Thursday 31 July 2008

Monster trade mark infringement case: court reveals its thinking on calculating costs

The six separate but closely intertwined trade mark infringement actions in Boehringer Ingelheim KG v Swingward Ltd etc commenced in the previous century and were twice referred to the European Court of Justice for preliminary rulings, as well as visiting the Court of Appeal on a few occasions too. The case is by no means concluded, since the Court of Appeal awaits a ruling from the European Court of Justice in a further case, referred from Austria, before it gives its final decision.

Every party embarking upon IP litigation is well advised to examine it as a commercial proposition: what will it cost to sue or to enter a defence? what are the viable alternatives? can the money be better deployed elsewhere? But no-one was likely to predict the remarkably protracted and convoluted path taken by this action, where the total cost in terms of stress, uncertainty, they tying up of time on the part of key management figures, as well as the money, took such a toll.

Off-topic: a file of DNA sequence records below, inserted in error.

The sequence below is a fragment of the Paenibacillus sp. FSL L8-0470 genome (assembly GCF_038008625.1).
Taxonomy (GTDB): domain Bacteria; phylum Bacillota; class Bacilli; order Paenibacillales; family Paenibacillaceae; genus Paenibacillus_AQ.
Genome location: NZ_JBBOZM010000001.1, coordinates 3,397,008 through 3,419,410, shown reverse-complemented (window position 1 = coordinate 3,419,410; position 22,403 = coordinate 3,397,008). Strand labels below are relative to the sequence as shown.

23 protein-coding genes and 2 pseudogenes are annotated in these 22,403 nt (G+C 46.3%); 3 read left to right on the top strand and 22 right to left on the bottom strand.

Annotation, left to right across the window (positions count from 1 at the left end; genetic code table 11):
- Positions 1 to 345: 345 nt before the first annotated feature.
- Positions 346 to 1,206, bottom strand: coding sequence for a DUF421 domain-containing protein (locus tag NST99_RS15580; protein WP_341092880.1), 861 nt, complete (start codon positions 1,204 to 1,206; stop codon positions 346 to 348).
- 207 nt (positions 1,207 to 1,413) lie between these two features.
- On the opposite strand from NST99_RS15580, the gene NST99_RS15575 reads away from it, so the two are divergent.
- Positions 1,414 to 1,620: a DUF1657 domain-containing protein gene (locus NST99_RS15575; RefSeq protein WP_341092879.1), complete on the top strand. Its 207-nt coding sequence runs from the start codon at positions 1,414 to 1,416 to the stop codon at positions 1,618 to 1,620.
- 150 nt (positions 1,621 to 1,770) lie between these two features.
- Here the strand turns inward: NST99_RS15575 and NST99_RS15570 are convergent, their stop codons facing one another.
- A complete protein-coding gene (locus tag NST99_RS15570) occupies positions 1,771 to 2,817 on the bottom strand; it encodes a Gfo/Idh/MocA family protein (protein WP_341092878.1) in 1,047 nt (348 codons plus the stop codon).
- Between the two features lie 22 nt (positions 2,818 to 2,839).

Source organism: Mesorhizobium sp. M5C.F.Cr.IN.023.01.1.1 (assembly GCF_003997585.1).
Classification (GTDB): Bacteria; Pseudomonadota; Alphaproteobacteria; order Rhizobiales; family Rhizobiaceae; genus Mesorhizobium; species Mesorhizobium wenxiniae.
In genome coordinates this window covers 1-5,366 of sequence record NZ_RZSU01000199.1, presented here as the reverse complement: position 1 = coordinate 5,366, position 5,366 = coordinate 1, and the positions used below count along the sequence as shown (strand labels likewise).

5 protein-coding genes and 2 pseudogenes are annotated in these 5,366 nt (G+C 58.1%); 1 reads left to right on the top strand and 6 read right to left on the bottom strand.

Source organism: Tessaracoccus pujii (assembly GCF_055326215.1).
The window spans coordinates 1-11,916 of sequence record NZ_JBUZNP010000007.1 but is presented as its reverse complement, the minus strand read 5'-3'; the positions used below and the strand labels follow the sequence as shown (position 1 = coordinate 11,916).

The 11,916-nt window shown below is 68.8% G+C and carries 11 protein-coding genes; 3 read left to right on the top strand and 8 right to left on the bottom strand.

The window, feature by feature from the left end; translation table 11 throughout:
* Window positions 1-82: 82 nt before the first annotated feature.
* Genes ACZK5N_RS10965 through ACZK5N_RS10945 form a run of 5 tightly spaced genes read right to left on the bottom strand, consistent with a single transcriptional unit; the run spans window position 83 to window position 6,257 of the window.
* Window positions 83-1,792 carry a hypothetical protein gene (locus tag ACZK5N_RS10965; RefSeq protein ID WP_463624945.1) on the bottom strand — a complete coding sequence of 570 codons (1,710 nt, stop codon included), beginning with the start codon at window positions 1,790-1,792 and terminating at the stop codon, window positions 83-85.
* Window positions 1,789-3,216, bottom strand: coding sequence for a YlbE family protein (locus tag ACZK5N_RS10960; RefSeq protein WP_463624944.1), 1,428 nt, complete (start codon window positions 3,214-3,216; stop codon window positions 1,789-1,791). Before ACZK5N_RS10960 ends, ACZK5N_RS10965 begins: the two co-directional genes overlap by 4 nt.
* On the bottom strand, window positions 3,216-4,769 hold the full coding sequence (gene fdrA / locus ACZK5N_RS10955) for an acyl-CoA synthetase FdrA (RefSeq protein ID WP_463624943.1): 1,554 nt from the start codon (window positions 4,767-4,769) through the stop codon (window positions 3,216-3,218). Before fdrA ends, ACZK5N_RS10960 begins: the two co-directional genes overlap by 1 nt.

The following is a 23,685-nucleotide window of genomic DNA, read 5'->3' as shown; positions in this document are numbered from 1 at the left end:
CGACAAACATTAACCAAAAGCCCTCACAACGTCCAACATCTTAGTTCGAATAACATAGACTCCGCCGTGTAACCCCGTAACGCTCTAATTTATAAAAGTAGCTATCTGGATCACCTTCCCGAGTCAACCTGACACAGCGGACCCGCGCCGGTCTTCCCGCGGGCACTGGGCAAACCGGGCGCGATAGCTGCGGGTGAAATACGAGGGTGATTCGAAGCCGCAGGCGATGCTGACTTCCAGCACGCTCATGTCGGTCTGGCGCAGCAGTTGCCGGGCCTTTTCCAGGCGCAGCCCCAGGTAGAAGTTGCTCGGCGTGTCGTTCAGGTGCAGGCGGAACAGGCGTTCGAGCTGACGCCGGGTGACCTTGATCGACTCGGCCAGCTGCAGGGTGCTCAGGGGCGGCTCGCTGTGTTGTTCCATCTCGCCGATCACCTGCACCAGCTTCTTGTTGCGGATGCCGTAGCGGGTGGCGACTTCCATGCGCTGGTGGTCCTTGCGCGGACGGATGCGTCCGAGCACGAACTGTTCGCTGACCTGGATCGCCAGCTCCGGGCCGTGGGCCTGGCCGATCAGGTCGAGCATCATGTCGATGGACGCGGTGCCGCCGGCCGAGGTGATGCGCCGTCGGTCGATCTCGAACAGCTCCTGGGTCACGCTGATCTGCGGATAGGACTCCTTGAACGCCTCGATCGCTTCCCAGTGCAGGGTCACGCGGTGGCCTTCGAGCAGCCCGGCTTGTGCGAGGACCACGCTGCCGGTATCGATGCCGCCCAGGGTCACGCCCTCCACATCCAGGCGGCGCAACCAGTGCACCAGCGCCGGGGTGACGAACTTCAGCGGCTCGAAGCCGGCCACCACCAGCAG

Today, the parties having unsurprisingly failed to agree the costs issue, Lord Justice Jacob gave a good deal of guidance, including quite a lot of arithmetic and real figures. If you'd like to see the judgment (which is 26 paragraphs long), email me and I'll forward a copy since it's not yet on BAILII.

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